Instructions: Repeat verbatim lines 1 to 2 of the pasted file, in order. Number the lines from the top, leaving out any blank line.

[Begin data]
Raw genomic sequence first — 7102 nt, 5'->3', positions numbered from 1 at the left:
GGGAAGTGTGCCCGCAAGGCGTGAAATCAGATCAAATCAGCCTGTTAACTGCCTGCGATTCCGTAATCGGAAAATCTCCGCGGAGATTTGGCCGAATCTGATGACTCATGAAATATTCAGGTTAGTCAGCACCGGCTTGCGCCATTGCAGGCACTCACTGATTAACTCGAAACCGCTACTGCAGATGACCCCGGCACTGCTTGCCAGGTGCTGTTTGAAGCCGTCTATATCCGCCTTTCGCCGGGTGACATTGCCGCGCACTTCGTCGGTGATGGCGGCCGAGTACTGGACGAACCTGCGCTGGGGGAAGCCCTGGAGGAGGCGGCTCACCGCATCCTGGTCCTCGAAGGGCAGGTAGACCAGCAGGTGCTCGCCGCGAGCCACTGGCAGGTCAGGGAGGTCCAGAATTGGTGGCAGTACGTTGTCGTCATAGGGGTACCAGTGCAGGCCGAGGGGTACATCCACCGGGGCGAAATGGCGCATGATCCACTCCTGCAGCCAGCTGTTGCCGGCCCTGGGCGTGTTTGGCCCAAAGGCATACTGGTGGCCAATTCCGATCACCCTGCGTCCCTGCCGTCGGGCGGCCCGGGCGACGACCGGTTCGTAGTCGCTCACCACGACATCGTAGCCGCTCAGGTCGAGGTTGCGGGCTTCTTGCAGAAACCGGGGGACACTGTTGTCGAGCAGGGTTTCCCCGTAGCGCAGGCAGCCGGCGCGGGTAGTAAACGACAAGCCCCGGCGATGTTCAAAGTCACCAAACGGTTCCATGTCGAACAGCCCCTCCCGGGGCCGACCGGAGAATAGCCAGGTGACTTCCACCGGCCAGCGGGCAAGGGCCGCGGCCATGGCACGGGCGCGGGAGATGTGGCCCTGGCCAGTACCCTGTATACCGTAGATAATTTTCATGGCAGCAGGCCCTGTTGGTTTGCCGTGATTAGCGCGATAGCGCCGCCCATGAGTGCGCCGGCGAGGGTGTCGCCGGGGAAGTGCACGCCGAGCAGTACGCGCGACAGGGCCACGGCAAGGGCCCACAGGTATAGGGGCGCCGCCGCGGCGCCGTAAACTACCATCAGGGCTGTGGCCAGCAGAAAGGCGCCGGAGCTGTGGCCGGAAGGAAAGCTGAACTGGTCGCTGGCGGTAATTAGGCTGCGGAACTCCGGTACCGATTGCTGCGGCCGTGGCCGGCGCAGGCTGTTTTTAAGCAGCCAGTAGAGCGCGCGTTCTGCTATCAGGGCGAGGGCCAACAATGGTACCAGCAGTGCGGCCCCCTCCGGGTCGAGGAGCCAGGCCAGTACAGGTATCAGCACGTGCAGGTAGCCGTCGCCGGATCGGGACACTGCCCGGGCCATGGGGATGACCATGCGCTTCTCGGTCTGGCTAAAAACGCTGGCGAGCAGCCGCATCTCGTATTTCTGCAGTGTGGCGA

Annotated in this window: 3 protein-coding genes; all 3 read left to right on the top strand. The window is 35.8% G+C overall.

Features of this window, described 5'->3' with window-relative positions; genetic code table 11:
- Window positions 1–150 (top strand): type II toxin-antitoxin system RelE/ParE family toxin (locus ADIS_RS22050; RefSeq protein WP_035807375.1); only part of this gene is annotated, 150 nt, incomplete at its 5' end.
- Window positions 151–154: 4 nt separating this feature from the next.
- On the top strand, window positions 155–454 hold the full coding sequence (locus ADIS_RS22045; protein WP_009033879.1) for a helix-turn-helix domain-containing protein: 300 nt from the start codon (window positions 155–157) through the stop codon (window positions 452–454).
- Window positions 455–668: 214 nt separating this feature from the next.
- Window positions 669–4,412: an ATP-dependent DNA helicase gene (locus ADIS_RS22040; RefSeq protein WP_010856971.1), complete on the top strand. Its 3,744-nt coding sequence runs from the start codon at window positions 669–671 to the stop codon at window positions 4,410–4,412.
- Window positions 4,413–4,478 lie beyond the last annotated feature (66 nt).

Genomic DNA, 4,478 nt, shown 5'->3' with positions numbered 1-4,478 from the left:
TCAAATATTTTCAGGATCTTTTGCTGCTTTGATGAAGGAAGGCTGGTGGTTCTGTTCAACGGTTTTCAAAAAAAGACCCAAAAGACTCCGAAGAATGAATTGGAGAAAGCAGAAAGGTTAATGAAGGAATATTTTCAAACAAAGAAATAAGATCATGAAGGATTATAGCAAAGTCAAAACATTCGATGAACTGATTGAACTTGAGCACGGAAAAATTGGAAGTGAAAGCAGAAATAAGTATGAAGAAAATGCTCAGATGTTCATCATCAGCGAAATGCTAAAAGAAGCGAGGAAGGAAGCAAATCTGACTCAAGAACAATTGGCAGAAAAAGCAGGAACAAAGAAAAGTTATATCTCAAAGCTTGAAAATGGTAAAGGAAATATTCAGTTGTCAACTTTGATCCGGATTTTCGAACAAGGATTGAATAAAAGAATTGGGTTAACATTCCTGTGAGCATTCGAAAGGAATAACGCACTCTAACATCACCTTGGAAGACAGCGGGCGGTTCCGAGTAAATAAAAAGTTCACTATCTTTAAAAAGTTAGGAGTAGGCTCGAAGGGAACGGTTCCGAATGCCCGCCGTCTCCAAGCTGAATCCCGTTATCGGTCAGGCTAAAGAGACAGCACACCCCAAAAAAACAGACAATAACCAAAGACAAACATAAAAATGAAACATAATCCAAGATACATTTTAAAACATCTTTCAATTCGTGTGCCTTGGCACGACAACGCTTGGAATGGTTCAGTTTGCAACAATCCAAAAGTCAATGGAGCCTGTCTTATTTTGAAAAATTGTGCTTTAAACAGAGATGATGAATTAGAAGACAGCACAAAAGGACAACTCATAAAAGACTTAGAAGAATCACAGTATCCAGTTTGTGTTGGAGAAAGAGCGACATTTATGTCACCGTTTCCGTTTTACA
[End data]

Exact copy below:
Raw genomic sequence first — 7102 nt, 5'->3', positions numbered from 1 at the left:
GGGAAGTGTGCCCGCAAGGCGTGAAATCAGATCAAATCAGCCTGTTAACTGCCTGCGATTCCGTAATCGGAAAATCTCCGCGGAGATTTGGCCGAATCTGATGACTCATGAAATATTCAGGTTAGTCAGCACCGGCTTGCGCCATTGCAGGCACTCACTGATTAACTCGAAACCGCTACTGCAGATGACCCCGGCACTGCTTGCCAGGTGCTGTTTGAAGCCGTCTATATCCGCCTTTCGCCGGGTGACATTGCCGCGCACTTCGTCGGTGATGGCGGCCGAGTACTGGACGAACCTGCGCTGGGGGAAGCCCTGGAGGAGGCGGCTCACCGCATCCTGGTCCTCGAAGGGCAGGTAGACCAGCAGGTGCTCGCCGCGAGCCACTGGCAGGTCAGGGAGGTCCAGAATTGGTGGCAGTACGTTGTCGTCATAGGGGTACCAGTGCAGGCCGAGGGGTACATCCACCGGGGCGAAATGGCGCATGATCCACTCCTGCAGCCAGCTGTTGCCGGCCCTGGGCGTGTTTGGCCCAAAGGCATACTGGTGGCCAATTCCGATCACCCTGCGTCCCTGCCGTCGGGCGGCCCGGGCGACGACCGGTTCGTAGTCGCTCACCACGACATCGTAGCCGCTCAGGTCGAGGTTGCGGGCTTCTTGCAGAAACCGGGGGACACTGTTGTCGAGCAGGGTTTCCCCGTAGCGCAGGCAGCCGGCGCGGGTAGTAAACGACAAGCCCCGGCGATGTTCAAAGTCACCAAACGGTTCCATGTCGAACAGCCCCTCCCGGGGCCGACCGGAGAATAGCCAGGTGACTTCCACCGGCCAGCGGGCAAGGGCCGCGGCCATGGCACGGGCGCGGGAGATGTGGCCCTGGCCAGTACCCTGTATACCGTAGATAATTTTCATGGCAGCAGGCCCTGTTGGTTTGCCGTGATTAGCGCGATAGCGCCGCCCATGAGTGCGCCGGCGAGGGTGTCGCCGGGGAAGTGCACGCCGAGCAGTACGCGCGACAGGGCCACGGCAAGGGCCCACAGGTATAGGGGCGCCGCCGCGGCGCCGTAAACTACCATCAGGGCTGTGGCCAGCAGAAAGGCGCCGGAGCTGTGGCCGGAAGGAAAGCTGAACTGGTCGCTGGCGGTAATTAGGCTGCGGAACTCCGGTACCGATTGCTGCGGCCGTGGCCGGCGCAGGCTGTTTTTAAGCAGCCAGTAGAGCGCGCGTTCTGCTATCAGGGCGAGGGCCAACAATGGTACCAGCAGTGCGGCCCCCTCCGGGTCGAGGAGCCAGGCCAGTACAGGTATCAGCACGTGCAGGTAGCCGTCGCCGGATCGGGACACTGCCCGGGCCATGGGGATGACCATGCGCTTCTCGGTCTGGCTAAAAACGCTGGCGAGCAGCCGCATCTCGTATTTCTGCAGTGTGGCGA